As for the recent No Labels event, Dionne acknowledges that “the few Republicans present were admirable people driven from their party by the right wing.” Sure, why else would Dionne call any Republican admirable? So he concludes that moderation only exists “on the center-left and among Democrats.” Since we have seen, and the country believes, that the left and the Democrats are anything but moderate, Dionne reveals that No Labels is a bogus movement — a confab of liberals pretending to be anything but what they are, in order to convince some gullible types to give them a hearing.

And I’m tired of everyone and his brother citing David Frum — a man I respect and consider a friend, although I differ with him on some questions and agree with him on others — as the only conservative every liberal and radical cites regularly as proof that every other conservative is an extremist. Dionne writes that Frum “was too quick to raise questions about Sarah Palin’s qualifications and dares to think that Republicans need to get serious about problems such as health care.”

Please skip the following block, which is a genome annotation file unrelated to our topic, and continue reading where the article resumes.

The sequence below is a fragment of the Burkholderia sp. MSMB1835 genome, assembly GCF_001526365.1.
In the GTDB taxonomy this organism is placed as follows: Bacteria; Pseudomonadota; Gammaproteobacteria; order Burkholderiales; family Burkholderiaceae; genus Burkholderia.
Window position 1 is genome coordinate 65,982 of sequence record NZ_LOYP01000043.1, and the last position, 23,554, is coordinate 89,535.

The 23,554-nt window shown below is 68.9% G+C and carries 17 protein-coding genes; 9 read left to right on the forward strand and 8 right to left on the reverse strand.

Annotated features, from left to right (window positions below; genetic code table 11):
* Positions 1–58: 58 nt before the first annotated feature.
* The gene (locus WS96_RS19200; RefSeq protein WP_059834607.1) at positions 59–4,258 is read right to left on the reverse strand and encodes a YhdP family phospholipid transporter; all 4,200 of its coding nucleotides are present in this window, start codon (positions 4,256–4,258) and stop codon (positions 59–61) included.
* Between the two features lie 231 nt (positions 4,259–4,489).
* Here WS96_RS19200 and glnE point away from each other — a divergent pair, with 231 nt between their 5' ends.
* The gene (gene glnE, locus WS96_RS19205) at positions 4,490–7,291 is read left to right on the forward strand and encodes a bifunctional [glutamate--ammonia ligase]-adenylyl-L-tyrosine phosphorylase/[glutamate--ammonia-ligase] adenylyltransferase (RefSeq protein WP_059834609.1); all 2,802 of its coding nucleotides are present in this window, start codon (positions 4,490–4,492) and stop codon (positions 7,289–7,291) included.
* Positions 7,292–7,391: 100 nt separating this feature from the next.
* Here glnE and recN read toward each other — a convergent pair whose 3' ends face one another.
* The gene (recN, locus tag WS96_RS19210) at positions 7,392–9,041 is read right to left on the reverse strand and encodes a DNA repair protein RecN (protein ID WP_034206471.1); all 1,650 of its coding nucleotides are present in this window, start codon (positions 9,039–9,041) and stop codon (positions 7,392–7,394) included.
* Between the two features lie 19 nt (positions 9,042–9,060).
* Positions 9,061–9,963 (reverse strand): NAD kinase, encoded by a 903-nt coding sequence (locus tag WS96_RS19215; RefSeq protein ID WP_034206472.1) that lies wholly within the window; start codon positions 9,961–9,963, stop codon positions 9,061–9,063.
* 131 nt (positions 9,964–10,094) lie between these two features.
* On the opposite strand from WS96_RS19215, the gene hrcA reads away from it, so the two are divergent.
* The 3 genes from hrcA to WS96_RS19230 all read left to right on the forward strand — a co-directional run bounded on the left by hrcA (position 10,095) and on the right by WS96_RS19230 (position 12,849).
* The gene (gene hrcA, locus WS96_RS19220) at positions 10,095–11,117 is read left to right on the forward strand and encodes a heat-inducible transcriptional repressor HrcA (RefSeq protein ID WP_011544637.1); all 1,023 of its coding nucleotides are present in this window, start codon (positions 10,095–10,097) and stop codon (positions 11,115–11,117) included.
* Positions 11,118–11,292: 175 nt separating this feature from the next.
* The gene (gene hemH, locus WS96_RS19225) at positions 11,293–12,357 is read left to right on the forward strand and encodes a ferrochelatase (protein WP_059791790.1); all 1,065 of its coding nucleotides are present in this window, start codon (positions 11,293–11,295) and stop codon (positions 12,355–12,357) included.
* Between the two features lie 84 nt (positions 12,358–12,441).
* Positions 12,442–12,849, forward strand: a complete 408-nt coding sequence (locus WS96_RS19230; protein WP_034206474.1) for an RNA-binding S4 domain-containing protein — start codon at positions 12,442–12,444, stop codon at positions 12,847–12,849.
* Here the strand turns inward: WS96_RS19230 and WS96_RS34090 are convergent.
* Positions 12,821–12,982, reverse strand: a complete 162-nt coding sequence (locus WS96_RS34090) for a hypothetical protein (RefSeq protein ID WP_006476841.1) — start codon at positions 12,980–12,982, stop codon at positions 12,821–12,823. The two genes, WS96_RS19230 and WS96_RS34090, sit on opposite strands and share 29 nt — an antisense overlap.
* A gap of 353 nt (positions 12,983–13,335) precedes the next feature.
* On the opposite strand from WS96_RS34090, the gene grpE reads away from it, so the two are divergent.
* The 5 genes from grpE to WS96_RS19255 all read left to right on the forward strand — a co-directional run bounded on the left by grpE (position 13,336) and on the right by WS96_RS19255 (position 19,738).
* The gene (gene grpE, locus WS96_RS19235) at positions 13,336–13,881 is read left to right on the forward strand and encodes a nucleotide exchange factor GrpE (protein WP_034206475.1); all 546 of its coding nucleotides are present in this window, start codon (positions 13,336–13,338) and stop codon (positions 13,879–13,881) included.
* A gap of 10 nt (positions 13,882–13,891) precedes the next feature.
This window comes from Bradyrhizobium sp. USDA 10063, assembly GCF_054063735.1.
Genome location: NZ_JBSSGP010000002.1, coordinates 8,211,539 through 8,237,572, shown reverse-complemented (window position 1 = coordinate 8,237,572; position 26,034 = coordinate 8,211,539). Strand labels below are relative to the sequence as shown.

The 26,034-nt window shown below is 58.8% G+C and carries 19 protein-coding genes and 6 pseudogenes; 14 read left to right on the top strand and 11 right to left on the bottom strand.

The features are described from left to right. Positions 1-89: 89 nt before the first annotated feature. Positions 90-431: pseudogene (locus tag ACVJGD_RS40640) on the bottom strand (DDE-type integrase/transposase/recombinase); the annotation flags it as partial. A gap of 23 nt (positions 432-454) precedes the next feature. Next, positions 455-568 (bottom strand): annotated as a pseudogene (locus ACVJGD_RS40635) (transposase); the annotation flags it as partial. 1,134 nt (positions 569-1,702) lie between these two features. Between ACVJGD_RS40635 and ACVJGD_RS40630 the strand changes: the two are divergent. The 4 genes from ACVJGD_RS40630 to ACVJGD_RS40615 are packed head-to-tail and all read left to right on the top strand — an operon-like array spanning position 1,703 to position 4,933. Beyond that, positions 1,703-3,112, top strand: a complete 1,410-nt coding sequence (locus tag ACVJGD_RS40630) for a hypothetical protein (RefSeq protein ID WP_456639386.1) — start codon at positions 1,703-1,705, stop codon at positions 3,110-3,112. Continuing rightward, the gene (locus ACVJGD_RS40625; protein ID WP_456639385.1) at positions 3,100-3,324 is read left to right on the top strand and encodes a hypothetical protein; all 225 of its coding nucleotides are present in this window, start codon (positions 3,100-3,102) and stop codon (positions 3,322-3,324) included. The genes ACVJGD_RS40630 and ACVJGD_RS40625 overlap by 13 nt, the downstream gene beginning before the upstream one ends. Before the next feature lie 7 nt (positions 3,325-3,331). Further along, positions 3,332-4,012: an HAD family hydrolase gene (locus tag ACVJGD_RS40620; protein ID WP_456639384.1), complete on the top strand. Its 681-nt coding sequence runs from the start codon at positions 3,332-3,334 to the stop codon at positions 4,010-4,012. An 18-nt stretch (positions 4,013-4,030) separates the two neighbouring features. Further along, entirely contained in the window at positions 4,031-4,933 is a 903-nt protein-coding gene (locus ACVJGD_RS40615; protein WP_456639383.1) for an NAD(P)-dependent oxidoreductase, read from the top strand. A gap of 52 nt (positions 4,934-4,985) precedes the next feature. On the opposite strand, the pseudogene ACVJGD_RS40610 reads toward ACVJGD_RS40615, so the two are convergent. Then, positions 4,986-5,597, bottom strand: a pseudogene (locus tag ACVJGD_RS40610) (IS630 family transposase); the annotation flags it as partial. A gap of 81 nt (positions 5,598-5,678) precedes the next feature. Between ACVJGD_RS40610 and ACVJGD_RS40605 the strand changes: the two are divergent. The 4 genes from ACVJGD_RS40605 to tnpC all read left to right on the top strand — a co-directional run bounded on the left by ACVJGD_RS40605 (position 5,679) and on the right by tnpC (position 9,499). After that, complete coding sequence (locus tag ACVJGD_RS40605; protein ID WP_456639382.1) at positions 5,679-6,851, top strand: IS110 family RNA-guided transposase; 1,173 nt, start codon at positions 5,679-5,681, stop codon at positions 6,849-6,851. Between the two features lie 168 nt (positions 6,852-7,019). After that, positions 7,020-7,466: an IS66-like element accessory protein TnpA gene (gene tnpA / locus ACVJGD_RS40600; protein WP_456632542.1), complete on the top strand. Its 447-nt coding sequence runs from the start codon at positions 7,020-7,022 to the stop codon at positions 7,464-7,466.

Yes they do. And at the recent Restoration Weekend panel on conservatism, which you can watch  or read here, I strongly came out against Sarah Palin’s candidacy, arguing that rather than gaining a chance to present conservative positions on the issues, she herself would become the issue. I argued that she could not win, and that it would be a disaster for her to become the Republican Party’s candidate. No one booed. I was treated respectfully, and aside from one member of the audience who came up to scold me and yell at me when the panel was over, I received many comments from those attending indicating support for my position. Indeed, one prominent conservative told me that he would not and could not vote for her if she became the nominee, even if it meant Obama might win. And this event was held at what many people consider a gathering sponsored by a hard-line “extremist” conservative group. So, E.J., David Frum is not the only one making that argument, and it is, actually, not so controversial.

So, the truth is that few will follow E.J.Dionne, Jr. in his call for a new group that will attack only conservatives — as he puts it, by reminding “us of how extreme the right has come” — and that will now seek to “help broker an alliance between the center and the left.” Who should we align with — the likes of the MSNBC crew Lawrence O’Donnell, who says that he is a socialist,  (unlike Dionne) Rachel Maddow and Keith Olbermann?  Nancy Pelosi and Harry Reid? Is that what he seriously believes?

The fact is that, as Wehner correctly concludes, the only extremist is Dionne himself, a left-winger trying to pass himself off as a moderate man of the center. That is why the No Labels movement does not only look dead, despite Frum’s claim to the contrary, it is dead upon arrival. And for good reason!